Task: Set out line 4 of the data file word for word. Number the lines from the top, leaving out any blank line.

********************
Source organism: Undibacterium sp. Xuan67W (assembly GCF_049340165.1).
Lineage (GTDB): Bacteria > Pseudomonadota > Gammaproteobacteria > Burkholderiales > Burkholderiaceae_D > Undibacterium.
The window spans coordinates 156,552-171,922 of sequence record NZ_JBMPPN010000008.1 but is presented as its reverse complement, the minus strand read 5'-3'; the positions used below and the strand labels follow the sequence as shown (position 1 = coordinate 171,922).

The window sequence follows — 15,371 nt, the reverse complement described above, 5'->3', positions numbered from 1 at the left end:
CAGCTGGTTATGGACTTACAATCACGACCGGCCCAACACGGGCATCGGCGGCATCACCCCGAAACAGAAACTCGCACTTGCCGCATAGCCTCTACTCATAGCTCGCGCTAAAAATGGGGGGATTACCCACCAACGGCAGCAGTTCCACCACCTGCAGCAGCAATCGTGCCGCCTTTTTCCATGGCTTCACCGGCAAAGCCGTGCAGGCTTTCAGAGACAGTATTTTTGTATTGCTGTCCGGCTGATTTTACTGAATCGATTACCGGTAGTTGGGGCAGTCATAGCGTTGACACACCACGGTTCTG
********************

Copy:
The window sequence follows — 15,371 nt, the reverse complement described above, 5'->3', positions numbered from 1 at the left end: